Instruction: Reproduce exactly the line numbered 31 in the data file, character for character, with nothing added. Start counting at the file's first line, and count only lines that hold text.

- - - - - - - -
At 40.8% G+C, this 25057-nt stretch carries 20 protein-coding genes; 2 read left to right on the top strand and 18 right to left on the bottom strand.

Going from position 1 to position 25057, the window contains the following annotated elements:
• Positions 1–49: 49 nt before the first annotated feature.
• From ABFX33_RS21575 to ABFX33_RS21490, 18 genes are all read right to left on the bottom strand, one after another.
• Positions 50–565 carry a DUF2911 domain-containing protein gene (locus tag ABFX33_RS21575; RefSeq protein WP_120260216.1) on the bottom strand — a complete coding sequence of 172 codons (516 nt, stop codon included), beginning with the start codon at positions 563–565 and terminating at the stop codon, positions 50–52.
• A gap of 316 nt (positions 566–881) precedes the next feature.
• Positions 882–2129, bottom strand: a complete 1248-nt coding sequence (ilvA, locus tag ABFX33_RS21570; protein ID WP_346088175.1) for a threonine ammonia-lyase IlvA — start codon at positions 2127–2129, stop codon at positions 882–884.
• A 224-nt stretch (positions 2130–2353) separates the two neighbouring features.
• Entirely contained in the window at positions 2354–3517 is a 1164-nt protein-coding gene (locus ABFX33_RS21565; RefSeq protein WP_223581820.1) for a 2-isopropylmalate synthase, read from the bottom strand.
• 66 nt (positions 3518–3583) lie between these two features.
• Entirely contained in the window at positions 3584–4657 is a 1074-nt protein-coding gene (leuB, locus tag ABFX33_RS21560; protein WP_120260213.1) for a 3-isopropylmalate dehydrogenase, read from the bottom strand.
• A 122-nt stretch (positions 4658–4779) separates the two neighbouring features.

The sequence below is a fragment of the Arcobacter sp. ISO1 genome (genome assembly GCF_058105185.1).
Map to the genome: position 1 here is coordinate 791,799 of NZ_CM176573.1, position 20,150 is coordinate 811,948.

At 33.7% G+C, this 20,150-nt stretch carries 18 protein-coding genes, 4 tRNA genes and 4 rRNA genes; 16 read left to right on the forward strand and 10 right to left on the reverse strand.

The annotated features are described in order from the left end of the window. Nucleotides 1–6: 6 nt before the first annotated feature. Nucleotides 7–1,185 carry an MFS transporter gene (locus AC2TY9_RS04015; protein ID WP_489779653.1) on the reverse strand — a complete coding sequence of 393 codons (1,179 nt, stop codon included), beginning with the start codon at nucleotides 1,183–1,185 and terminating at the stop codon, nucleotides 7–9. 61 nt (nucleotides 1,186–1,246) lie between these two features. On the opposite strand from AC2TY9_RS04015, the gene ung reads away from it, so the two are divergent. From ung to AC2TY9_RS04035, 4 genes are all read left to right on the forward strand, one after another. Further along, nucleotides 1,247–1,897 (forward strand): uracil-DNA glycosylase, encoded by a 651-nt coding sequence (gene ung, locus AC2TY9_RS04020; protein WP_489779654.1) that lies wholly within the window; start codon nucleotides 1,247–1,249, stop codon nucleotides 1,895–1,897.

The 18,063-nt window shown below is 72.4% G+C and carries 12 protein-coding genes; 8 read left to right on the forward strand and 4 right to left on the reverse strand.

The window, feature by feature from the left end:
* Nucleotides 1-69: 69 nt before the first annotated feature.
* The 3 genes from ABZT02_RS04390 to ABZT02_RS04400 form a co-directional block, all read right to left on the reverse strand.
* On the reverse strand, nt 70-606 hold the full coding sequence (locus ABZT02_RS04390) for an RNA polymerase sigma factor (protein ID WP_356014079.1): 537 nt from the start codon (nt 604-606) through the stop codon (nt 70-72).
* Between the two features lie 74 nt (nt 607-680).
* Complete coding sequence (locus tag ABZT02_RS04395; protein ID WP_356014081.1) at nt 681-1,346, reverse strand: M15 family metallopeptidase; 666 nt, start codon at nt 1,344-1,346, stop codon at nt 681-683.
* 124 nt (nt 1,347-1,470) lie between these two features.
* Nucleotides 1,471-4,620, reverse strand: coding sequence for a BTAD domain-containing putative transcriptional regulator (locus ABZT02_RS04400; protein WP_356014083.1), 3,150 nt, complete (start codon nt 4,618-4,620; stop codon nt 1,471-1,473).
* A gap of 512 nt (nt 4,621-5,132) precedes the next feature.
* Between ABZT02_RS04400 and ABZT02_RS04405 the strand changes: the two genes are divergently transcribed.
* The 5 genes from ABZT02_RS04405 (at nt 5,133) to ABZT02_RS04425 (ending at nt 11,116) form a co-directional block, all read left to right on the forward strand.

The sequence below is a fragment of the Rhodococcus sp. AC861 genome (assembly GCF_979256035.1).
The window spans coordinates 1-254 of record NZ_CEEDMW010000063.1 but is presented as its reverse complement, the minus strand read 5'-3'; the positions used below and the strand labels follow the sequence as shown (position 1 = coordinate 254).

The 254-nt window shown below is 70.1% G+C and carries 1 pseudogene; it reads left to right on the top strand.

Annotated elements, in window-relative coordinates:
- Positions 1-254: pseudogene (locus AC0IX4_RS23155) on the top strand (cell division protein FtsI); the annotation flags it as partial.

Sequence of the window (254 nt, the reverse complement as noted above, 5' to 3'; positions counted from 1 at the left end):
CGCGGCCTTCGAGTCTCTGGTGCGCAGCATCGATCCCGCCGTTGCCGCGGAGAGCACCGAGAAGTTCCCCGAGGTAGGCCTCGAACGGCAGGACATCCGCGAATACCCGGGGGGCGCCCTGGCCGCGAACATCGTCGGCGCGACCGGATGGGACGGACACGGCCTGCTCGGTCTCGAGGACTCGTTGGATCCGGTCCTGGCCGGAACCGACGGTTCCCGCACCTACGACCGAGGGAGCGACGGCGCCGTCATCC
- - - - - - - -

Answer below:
The 254-nt window shown below is 70.1% G+C and carries 1 pseudogene; it reads left to right on the top strand.